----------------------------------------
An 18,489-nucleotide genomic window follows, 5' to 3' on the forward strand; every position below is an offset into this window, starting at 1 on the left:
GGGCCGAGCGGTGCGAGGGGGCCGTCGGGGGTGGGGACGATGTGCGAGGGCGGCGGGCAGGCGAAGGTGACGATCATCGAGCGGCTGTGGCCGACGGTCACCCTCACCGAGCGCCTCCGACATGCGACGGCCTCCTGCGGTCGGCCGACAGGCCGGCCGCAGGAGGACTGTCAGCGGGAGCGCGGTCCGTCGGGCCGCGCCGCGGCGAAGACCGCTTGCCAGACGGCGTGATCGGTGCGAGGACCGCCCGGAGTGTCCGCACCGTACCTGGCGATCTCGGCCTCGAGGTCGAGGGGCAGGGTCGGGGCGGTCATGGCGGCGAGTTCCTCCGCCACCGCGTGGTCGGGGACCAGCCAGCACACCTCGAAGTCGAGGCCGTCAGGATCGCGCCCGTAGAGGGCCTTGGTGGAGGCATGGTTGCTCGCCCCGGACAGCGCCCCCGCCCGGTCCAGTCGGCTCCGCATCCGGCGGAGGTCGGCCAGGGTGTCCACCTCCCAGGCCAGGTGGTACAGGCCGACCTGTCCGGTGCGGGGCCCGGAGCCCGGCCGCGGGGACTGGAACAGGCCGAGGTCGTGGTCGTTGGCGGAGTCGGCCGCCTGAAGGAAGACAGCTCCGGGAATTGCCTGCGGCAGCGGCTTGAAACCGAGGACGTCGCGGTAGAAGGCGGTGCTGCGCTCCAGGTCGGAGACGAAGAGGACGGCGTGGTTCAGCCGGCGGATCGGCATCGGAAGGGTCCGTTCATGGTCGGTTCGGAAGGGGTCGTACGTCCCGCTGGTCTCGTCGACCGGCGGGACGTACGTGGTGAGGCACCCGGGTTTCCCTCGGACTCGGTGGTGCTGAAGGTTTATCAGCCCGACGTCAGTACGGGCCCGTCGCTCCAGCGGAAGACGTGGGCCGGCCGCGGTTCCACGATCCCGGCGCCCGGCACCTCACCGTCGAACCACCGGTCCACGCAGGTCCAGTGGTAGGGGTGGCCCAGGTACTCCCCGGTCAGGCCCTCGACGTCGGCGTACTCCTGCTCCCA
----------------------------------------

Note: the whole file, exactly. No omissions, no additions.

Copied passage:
An 18,489-nucleotide genomic window follows, 5' to 3' on the forward strand; every position below is an offset into this window, starting at 1 on the left:
GGGCCGAGCGGTGCGAGGGGGCCGTCGGGGGTGGGGACGATGTGCGAGGGCGGCGGGCAGGCGAAGGTGACGATCATCGAGCGGCTGTGGCCGACGGTCACCCTCACCGAGCGCCTCCGACATGCGACGGCCTCCTGCGGTCGGCCGACAGGCCGGCCGCAGGAGGACTGTCAGCGGGAGCGCGGTCCGTCGGGCCGCGCCGCGGCGAAGACCGCTTGCCAGACGGCGTGATCGGTGCGAGGACCGCCCGGAGTGTCCGCACCGTACCTGGCGATCTCGGCCTCGAGGTCGAGGGGCAGGGTCGGGGCGGTCATGGCGGCGAGTTCCTCCGCCACCGCGTGGTCGGGGACCAGCCAGCACACCTCGAAGTCGAGGCCGTCAGGATCGCGCCCGTAGAGGGCCTTGGTGGAGGCATGGTTGCTCGCCCCGGACAGCGCCCCCGCCCGGTCCAGTCGGCTCCGCATCCGGCGGAGGTCGGCCAGGGTGTCCACCTCCCAGGCCAGGTGGTACAGGCCGACCTGTCCGGTGCGGGGCCCGGAGCCCGGCCGCGGGGACTGGAACAGGCCGAGGTCGTGGTCGTTGGCGGAGTCGGCCGCCTGAAGGAAGACAGCTCCGGGAATTGCCTGCGGCAGCGGCTTGAAACCGAGGACGTCGCGGTAGAAGGCGGTGCTGCGCTCCAGGTCGGAGACGAAGAGGACGGCGTGGTTCAGCCGGCGGATCGGCATCGGAAGGGTCCGTTCATGGTCGGTTCGGAAGGGGTCGTACGTCCCGCTGGTCTCGTCGACCGGCGGGACGTACGTGGTGAGGCACCCGGGTTTCCCTCGGACTCGGTGGTGCTGAAGGTTTATCAGCCCGACGTCAGTACGGGCCCGTCGCTCCAGCGGAAGACGTGGGCCGGCCGCGGTTCCACGATCCCGGCGCCCGGCACCTCACCGTCGAACCACCGGTCCACGCAGGTCCAGTGGTAGGGGTGGCCCAGGTACTCCCCGGTCAGGCCCTCGACGTCGGCGTACTCCTGCTCCCA